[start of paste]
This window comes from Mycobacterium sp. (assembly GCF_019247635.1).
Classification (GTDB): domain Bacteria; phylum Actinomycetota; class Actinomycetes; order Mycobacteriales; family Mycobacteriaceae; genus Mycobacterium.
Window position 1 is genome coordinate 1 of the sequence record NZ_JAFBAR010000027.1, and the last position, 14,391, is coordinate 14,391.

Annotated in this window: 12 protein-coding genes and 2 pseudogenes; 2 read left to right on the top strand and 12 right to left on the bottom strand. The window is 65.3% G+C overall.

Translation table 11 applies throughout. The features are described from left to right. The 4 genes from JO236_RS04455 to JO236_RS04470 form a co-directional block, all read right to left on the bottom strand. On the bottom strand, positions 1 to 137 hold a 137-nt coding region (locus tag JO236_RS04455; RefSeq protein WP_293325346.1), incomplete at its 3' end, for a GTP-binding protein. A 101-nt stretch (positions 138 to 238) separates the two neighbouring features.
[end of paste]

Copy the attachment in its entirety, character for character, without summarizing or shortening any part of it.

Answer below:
This window comes from Mycobacterium sp. (assembly GCF_019247635.1).
Classification (GTDB): domain Bacteria; phylum Actinomycetota; class Actinomycetes; order Mycobacteriales; family Mycobacteriaceae; genus Mycobacterium.
Window position 1 is genome coordinate 1 of the sequence record NZ_JAFBAR010000027.1, and the last position, 14,391, is coordinate 14,391.

Annotated in this window: 12 protein-coding genes and 2 pseudogenes; 2 read left to right on the top strand and 12 right to left on the bottom strand. The window is 65.3% G+C overall.

Translation table 11 applies throughout. The features are described from left to right. The 4 genes from JO236_RS04455 to JO236_RS04470 form a co-directional block, all read right to left on the bottom strand. On the bottom strand, positions 1 to 137 hold a 137-nt coding region (locus tag JO236_RS04455; RefSeq protein WP_293325346.1), incomplete at its 3' end, for a GTP-binding protein. A 101-nt stretch (positions 138 to 238) separates the two neighbouring features.